Skip to Content

Infertility Treatment for Women With PCOS

Topic Overview

Women withpolycystic ovary syndrome (PCOS)do notovulateregularly. They often have trouble getting pregnant. The medicine clomiphene (such as Clomid) is commonly used to stimulate ovulation. But it doesn't work for some women who have PCOS. This is because many body systems are involved in PCOS ovulation problems. Often other treatment can restore balance to the body's metabolism and hormone system, so that ovulation medicine is not needed (or works better if it is used).

  • Before considering medicine to stimulate ovulation, overweight women with polycystic ovary syndrome should try to lower their body mass index (BMI) with diet and exercise. Even a modest weight loss may trigger ovulation.
  • If weight loss does not help start ovulation, clomiphene is usually tried first.
  • If clomiphene does not start ovulation, it may be combined with another medicine, such as metformin. Combining the two treatments may make it more likely that clomiphene will trigger ovulation.
  • Women who do not ovulate with a combination of medicines are sometimes treated with gonadotropins. These are similar to the hormones the body produces to start ovulation. During this type of treatment, a woman must have daily monitoring of egg follicle development to prevent ovarian hyperstimulation syndrome. The monitoring requires blood tests and ultrasound.
  • If clomiphene does not work, your doctor may try a medicine called letrozole. Letrozole may harm the fetus if it is used while you are pregnant. Talk to your doctor about making sure you are not pregnant before you take this drug.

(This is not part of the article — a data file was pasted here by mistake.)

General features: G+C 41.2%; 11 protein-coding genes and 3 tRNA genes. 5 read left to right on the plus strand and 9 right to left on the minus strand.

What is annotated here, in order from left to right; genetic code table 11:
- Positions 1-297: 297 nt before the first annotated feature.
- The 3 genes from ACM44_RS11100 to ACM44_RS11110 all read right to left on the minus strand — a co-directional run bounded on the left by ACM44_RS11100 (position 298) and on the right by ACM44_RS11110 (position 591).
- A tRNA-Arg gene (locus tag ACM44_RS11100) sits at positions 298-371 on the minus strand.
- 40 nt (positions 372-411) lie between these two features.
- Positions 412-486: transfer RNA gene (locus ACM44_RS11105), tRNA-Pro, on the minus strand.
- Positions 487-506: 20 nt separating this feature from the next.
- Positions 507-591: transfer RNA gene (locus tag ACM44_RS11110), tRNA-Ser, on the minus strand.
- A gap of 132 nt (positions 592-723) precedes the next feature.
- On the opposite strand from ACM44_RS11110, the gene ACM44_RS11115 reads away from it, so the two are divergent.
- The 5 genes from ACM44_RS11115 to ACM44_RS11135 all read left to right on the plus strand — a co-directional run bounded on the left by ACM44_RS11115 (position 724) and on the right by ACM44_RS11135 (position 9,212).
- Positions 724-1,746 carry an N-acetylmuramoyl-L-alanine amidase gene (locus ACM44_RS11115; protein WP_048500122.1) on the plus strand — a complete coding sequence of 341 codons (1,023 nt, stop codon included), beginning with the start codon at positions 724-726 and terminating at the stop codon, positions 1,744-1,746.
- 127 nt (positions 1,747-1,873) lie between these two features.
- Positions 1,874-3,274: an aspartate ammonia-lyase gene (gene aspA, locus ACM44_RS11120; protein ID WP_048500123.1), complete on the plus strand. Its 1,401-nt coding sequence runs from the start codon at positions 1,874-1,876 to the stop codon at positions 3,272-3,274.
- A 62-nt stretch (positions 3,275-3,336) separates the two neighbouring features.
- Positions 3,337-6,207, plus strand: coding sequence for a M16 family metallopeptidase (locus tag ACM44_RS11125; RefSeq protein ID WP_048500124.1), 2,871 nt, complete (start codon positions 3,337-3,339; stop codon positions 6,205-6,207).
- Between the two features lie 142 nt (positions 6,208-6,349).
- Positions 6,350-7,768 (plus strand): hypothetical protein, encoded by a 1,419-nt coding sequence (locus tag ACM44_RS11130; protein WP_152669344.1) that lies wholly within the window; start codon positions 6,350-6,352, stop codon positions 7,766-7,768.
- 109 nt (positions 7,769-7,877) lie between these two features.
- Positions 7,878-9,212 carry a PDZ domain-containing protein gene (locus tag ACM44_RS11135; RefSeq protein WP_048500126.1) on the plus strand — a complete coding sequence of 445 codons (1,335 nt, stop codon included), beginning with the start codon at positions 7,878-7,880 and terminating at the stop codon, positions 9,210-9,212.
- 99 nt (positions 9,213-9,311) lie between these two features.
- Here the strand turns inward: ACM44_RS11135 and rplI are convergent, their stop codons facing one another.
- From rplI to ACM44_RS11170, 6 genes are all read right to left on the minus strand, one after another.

Laparoscopic ovarian surgery or in vitro fertilization (IVF) is sometimes used for women with PCOS who have tried weight loss and medicine, but still are not ovulating. (A surgery sometimes used is ovarian drilling. This involves partial destruction of an ovary, which can trigger ovulation.) footnote 1

Related Information



  1. American College of Obstetricians and Gynecologists (2002, reaffirmed 2008). Management of infertility caused by ovulatory dysfunction. ACOG Practice Bulletin No. 34. Obstetrics and Gynecology, 99(2): 347-358.


ByHealthwise Staff
Primary Medical ReviewerKathleen Romito, MD - Family Medicine
Adam Husney, MD - Family Medicine
Specialist Medical ReviewerFemi Olatunbosun, MB, FRCSC, FACOG - Obstetrics and Gynecology, Reproductive Endocrinology

Current as ofNovember 21, 2017

This information does not replace the advice of a doctor. Healthwise, Incorporated disclaims any warranty or liability for your use of this information. Your use of this information means that you agree to the Terms of Use and Privacy Policy. Learn how we develop our content.

© 1995-2018 Healthwise, Incorporated. Healthwise, Healthwise for every health decision, and the Healthwise logo are trademarks of Healthwise, Incorporated.

Symptom Checker

Feeling under the weather?

Use our interactive symptom checker to evaluate your symptoms and determine appropriate action or treatment.

Symptom Checker

Decision Points

Our interactive Decision Points guide you through making key health decisions by combining medical information with your personal information.

You'll find Decision Points to help you answer questions about:

Interactive Tools

Get started learning more about your health!

Our Interactive Tools can help you make smart decisions for a healthier life. You'll find personal calculators and tools for health and fitness, lifestyle checkups, and pregnancy.

Health Library